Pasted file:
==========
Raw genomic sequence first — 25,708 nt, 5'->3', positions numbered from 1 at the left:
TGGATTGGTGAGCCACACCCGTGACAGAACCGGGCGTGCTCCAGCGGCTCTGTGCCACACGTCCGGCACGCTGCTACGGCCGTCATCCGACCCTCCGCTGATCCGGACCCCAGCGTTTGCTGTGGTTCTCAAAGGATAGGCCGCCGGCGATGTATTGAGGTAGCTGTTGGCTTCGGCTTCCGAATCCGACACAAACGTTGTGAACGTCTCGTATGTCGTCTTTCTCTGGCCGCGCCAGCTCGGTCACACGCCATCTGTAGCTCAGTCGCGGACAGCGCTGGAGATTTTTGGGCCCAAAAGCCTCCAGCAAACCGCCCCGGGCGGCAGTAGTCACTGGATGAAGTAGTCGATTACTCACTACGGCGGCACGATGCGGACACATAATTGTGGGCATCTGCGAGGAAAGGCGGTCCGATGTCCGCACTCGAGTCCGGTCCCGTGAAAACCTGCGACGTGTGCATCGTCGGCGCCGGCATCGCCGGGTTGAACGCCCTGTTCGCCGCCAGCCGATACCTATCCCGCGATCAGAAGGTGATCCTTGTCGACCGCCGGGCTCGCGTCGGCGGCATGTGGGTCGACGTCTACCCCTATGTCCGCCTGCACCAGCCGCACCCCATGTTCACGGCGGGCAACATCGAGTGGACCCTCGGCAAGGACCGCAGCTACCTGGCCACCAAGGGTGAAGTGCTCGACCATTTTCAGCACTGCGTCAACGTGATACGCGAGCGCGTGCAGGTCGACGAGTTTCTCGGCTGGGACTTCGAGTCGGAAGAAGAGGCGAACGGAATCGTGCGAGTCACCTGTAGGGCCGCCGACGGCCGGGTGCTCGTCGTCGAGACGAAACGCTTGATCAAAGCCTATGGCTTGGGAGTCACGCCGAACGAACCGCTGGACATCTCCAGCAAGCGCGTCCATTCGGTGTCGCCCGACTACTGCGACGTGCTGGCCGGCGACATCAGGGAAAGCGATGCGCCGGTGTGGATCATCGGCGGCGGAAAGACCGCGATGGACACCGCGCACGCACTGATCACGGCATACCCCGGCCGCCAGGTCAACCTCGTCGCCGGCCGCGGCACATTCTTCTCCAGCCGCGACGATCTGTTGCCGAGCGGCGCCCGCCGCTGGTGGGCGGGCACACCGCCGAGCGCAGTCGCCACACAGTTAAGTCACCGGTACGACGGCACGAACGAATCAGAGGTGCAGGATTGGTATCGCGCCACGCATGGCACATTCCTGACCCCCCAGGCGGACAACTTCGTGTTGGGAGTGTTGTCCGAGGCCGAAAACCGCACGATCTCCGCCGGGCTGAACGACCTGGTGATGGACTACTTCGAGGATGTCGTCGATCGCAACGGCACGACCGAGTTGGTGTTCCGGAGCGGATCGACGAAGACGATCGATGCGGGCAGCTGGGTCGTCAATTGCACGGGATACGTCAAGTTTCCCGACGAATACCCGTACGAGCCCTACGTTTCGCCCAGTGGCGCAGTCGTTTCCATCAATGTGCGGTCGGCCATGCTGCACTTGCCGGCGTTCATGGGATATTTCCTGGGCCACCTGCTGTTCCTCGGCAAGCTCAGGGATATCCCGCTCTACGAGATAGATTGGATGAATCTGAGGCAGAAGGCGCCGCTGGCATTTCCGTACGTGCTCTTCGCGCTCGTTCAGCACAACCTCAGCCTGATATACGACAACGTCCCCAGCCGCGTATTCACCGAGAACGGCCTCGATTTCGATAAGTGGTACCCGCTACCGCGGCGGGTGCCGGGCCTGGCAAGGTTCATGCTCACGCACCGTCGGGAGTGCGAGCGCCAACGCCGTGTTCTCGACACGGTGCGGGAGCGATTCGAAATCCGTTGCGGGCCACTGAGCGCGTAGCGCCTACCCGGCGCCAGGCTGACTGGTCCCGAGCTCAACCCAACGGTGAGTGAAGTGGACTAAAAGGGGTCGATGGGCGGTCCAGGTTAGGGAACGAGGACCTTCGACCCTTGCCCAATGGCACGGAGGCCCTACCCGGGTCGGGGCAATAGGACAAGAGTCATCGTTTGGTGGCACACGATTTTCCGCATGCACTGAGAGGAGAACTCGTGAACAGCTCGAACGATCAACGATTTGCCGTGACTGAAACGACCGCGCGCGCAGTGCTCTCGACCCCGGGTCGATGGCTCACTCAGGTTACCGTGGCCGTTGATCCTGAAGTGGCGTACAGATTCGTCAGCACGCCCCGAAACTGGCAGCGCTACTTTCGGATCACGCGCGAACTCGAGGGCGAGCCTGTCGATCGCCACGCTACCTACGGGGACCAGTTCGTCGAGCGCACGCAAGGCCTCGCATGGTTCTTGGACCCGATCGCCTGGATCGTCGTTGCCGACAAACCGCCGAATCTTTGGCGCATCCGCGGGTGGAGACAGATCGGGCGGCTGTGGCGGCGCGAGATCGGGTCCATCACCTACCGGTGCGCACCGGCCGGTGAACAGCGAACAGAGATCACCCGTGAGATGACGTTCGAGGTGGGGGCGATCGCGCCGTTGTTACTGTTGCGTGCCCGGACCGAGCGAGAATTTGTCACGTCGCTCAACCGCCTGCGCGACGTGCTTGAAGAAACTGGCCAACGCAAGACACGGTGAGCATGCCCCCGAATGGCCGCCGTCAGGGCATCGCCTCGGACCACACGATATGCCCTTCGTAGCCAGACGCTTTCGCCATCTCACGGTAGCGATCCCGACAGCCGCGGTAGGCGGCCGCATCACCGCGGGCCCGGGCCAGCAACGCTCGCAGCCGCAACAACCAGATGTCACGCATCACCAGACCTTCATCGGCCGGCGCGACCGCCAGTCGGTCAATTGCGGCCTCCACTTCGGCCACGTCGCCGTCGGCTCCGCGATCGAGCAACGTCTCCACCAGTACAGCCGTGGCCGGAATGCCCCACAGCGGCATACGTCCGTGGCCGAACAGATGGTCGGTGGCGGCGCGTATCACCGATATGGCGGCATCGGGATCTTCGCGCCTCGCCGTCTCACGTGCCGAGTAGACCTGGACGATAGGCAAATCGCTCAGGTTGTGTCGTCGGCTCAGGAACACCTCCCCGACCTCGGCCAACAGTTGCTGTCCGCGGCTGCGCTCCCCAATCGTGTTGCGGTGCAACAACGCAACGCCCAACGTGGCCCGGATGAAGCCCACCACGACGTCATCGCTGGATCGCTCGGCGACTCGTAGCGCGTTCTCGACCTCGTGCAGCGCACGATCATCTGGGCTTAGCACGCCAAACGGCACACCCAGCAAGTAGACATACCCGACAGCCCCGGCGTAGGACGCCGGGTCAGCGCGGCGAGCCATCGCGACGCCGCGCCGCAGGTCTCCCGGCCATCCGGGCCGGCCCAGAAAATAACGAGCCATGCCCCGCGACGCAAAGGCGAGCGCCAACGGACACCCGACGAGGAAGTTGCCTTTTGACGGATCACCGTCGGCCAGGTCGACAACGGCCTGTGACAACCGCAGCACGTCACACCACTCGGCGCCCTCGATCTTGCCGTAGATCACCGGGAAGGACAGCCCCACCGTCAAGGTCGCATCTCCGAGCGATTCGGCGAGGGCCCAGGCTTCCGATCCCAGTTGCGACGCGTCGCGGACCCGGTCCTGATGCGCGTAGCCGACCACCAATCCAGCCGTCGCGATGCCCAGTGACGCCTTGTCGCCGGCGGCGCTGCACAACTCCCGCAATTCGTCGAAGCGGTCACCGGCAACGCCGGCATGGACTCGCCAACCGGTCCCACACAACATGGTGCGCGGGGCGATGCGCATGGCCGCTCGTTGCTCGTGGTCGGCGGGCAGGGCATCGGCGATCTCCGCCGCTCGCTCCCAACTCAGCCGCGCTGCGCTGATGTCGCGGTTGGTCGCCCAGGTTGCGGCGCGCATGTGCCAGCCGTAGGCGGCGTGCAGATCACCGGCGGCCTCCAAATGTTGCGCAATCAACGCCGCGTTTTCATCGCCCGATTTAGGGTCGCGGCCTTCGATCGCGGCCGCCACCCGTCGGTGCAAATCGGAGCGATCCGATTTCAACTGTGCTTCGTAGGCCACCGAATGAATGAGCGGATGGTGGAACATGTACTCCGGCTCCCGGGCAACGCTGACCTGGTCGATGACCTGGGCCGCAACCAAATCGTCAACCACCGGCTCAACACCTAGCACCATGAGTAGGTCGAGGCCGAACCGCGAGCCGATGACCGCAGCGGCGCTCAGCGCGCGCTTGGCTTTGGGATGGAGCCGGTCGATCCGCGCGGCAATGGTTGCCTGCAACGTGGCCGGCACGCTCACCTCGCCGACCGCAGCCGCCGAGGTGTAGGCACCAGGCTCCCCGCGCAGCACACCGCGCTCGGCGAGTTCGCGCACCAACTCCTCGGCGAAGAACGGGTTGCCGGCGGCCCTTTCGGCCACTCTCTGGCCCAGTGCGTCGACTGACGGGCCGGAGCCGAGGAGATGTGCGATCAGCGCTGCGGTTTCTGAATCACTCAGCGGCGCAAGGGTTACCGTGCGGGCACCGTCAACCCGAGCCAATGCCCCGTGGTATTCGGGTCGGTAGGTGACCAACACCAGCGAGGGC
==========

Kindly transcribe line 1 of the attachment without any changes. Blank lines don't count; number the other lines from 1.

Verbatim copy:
Raw genomic sequence first — 25,708 nt, 5'->3', positions numbered from 1 at the left: